Six down, four to go! Dermatologists happy to welcome Ontario tanning ban

OTTAWA, Oct. 10, 2013 /CNW/ - Third time's the charm for the Ontario tanning legislation and the Canadian Dermatology Association couldn't be happier with the news.

The Skin Cancer Prevention Act, which passed its final hurdle and will become law, bans the use of tanning equipment, such as tanning beds by youth under the age of 18. The new legislation will also prohibit the advertising or marketing of such services to youth.

"This is great news and an important step to protecting the health and well-being of our kids" says Dr Richard Langley, CDA President. "We applaud Health Minister Deb Matthews and the Ontario government for recognizing the importance of this legislation and making it a priority."

The Canadian Dermatology Association is actively pushing all governments to adopt similar bans. A component of the campaign has been an award winning public service video [Indoor Tanning Isn't Pretty] that has been viewed on YouTube over 48,000 times.

There is no such thing as a "healthy tan" warns Langley. "Not only can the radiation from indoor tanning beds give you a tan, it also causes premature aging and it increases a person's risk of developing skin cancer, including melanoma, the deadliest form of skin cancer."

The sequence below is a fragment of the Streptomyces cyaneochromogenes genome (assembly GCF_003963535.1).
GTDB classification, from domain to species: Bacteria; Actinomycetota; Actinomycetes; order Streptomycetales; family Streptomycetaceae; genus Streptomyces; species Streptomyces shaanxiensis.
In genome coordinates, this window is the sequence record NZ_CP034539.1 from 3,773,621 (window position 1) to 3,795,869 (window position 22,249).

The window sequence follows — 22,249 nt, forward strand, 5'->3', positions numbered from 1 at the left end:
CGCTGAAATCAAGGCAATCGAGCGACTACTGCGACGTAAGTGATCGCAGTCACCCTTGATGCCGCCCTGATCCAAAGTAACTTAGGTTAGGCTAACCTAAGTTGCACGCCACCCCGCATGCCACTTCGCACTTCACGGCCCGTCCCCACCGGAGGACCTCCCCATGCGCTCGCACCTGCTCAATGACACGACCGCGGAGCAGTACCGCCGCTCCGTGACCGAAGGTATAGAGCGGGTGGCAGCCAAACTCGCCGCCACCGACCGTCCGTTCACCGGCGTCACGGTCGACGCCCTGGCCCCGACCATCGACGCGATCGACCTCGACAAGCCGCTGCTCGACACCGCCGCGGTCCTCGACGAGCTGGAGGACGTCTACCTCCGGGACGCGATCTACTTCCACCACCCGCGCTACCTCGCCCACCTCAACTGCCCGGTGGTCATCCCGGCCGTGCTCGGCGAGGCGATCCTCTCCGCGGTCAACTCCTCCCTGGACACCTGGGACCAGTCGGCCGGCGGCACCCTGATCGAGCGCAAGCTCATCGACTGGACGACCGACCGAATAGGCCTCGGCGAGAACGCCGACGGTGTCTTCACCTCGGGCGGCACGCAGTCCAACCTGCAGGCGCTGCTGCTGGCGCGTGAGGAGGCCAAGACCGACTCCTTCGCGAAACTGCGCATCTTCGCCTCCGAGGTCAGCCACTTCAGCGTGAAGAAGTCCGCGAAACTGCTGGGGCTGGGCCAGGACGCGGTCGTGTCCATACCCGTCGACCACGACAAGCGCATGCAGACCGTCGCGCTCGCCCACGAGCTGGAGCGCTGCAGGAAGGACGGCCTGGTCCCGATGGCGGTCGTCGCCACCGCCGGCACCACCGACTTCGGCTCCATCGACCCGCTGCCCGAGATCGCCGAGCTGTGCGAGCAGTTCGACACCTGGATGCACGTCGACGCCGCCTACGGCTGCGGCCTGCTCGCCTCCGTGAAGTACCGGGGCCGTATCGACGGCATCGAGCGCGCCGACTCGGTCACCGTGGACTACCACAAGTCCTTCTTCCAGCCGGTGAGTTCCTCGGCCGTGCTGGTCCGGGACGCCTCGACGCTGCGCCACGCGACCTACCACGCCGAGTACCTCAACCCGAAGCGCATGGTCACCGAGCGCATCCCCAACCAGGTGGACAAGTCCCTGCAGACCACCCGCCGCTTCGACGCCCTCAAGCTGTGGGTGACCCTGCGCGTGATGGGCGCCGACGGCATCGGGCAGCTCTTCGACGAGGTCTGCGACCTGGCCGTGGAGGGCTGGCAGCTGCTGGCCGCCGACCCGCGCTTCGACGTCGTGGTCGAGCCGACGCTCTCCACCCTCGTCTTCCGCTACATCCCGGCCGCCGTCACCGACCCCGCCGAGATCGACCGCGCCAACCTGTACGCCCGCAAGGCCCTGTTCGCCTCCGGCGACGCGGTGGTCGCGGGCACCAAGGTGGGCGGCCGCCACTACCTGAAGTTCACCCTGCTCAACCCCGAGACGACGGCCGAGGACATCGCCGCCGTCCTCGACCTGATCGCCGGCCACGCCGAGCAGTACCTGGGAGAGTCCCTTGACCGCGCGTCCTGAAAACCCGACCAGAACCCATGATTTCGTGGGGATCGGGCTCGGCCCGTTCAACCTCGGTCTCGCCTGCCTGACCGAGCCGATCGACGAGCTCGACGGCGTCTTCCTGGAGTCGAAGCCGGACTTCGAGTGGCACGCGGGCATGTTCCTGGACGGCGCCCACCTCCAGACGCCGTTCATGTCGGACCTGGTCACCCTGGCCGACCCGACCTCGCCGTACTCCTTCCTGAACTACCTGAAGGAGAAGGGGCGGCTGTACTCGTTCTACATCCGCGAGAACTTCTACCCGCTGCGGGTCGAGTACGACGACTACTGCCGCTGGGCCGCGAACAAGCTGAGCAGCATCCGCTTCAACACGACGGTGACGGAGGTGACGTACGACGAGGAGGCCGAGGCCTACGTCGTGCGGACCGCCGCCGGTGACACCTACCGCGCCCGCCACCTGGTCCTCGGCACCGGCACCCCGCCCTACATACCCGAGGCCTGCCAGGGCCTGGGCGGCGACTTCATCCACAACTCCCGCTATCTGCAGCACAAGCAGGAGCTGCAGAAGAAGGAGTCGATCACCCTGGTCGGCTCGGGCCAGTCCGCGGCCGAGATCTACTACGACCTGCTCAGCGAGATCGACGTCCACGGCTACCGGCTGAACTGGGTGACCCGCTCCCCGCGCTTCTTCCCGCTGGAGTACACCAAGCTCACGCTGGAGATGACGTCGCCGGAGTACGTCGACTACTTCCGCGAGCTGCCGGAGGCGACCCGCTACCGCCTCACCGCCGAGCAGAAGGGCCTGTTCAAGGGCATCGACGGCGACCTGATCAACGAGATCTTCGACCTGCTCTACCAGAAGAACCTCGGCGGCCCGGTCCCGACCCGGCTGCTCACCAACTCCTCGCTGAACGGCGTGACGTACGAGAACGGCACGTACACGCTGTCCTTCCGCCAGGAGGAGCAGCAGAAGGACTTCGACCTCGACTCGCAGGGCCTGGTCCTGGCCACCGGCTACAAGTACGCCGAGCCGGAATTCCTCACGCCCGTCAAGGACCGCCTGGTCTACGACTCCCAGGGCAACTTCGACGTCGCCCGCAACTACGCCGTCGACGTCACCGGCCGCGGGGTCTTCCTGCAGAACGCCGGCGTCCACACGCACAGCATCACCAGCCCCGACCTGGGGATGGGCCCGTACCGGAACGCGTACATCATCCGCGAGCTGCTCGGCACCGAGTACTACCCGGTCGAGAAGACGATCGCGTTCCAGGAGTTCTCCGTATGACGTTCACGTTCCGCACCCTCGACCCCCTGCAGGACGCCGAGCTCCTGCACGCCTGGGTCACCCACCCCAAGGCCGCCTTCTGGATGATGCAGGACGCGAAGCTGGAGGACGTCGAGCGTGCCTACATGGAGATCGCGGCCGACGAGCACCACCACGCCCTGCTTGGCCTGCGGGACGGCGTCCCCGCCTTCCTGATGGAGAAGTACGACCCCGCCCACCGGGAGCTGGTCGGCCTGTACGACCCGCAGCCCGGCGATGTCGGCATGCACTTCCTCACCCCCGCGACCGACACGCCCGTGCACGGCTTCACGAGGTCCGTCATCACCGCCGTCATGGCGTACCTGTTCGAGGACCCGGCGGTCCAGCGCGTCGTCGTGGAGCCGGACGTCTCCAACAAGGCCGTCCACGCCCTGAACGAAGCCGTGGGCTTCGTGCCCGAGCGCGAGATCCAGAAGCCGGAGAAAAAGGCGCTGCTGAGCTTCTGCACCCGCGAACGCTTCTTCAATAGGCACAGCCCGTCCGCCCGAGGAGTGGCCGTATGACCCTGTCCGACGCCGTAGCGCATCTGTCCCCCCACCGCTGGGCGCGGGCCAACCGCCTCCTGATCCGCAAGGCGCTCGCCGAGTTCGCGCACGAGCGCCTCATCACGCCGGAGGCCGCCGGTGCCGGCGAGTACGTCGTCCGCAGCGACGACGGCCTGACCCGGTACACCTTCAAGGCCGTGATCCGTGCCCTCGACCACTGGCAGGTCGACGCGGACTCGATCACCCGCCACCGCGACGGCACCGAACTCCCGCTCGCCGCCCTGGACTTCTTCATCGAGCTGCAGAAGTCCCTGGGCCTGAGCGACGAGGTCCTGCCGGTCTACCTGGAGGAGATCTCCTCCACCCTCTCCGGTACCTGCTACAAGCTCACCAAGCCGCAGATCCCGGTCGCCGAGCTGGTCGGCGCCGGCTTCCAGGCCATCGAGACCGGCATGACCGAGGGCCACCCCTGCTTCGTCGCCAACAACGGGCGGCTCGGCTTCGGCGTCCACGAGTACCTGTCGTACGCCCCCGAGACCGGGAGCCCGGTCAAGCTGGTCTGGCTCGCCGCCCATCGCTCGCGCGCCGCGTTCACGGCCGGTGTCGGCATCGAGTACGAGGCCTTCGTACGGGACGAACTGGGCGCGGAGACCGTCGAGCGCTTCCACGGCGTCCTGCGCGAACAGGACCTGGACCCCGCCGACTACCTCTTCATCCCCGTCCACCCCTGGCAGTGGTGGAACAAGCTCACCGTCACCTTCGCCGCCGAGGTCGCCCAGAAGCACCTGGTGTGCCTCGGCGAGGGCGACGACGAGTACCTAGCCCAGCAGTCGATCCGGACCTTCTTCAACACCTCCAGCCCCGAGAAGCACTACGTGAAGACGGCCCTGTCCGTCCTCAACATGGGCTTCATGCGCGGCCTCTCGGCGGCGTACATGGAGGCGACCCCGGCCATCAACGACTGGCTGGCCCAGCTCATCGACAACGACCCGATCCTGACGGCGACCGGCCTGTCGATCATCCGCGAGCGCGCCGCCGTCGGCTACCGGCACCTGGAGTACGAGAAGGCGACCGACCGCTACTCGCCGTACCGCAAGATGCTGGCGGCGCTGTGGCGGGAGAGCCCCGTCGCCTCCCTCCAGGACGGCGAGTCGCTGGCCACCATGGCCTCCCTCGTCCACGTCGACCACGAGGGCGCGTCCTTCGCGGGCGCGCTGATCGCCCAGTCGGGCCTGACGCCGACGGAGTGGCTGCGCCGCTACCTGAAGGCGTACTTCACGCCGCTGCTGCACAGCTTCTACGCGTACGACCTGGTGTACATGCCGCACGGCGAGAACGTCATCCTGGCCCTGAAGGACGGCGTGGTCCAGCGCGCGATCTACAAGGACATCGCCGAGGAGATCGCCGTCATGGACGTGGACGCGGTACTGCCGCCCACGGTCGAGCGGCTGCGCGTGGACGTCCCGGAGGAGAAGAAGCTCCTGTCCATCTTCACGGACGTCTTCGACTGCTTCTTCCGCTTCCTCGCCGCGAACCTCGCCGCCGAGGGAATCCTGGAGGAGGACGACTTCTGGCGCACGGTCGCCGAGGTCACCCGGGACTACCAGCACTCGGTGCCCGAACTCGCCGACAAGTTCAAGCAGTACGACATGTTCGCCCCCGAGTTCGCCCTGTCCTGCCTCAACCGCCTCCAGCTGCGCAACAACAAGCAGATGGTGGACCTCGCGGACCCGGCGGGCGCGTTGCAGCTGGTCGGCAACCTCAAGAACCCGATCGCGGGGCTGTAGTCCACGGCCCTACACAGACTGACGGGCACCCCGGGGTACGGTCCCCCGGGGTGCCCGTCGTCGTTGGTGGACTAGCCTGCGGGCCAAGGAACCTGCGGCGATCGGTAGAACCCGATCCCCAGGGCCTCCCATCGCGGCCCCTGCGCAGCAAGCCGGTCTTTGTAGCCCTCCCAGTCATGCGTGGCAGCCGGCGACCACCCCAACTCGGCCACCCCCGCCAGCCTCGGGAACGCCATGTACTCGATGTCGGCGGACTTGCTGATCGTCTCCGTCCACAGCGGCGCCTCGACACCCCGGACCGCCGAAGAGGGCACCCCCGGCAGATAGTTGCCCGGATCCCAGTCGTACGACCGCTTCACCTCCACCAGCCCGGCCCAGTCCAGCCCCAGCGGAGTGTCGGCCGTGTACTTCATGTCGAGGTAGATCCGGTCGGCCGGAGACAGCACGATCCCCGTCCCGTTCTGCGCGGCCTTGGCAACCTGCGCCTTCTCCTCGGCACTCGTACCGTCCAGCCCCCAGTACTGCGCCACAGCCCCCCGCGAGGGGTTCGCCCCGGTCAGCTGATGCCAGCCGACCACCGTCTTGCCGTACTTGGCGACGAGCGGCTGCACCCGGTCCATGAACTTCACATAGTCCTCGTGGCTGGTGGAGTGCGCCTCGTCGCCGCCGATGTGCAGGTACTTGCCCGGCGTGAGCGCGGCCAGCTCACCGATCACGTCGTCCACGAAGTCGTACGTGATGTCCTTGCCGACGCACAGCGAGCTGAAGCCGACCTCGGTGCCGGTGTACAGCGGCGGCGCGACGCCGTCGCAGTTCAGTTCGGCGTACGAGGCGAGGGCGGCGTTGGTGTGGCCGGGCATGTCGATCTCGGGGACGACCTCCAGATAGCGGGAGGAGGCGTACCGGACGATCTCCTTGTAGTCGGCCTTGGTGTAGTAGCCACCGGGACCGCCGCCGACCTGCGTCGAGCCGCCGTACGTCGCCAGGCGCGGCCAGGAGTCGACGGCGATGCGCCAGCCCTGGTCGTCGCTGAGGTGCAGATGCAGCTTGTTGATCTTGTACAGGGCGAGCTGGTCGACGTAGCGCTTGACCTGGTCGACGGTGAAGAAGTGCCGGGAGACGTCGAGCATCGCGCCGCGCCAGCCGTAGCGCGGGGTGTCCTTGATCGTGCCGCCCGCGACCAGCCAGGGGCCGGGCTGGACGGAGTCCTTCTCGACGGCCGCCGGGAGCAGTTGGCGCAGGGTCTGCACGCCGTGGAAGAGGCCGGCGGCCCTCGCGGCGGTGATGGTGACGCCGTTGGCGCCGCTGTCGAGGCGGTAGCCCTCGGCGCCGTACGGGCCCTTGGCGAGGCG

The Skin Cancer Prevention Act will come into effect once it receives Royal Assent from the Lieutenant Governor later this year.

It is the CDA's hope that Alberta, Saskatchewan, and Manitoba will soon pass similar legislation and that New Brunswick will revisit the idea of legislation in place of their current voluntary guidelines. It is imperative action taken now that will protect young people from the dangers of tanning beds and the increased risk of developing skin cancer in the future.

About CDA
The Canadian Dermatology Association, founded in 1925, represents Canadian dermatologists. The association strives to provide easy access to the largest, most reliable source of medical knowledge on dermatology. CDA exists to advance the science and art of medicine and surgery related to the care of the skin, hair and nails; provide continuing professional development for its members; support and advance patient care; provide public education on sun protection and other aspects of skin health; and promote a lifetime of healthier skin, hair and nails. By doing so, CDA informs and empowers both medical professionals and the Canadian public.

To learn more about what the work CDA does visit or join the conversation on or

[Government of Quebec Release]

The Province of New Brunswick passed the Artificial Tanning Act in June of this year replacing the previous voluntary guidelines. A copy of the act can be found here:

Provisions include:

  • Banning access to tanning beds to persons under 19
  • Prohibiting advertising that promotes artificial tanning if
    • Is directed at persons under the age of 19
    • It makes false or misleading claims about health effects from tanning including advertising that includes the following statements:
      • That artificial tanning is beneficial to a person's health
      • That artificial tanning is a means of obtaining vitamin D
      • That artificial tanning is a means of obtaining a base tan


SOURCE: Canadian Dermatology Association

For further information:

Jennifer Scott, Director, Communications
613.738.1748 / 1.800.267.3376 Ext. 222

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Canadian Dermatology Association

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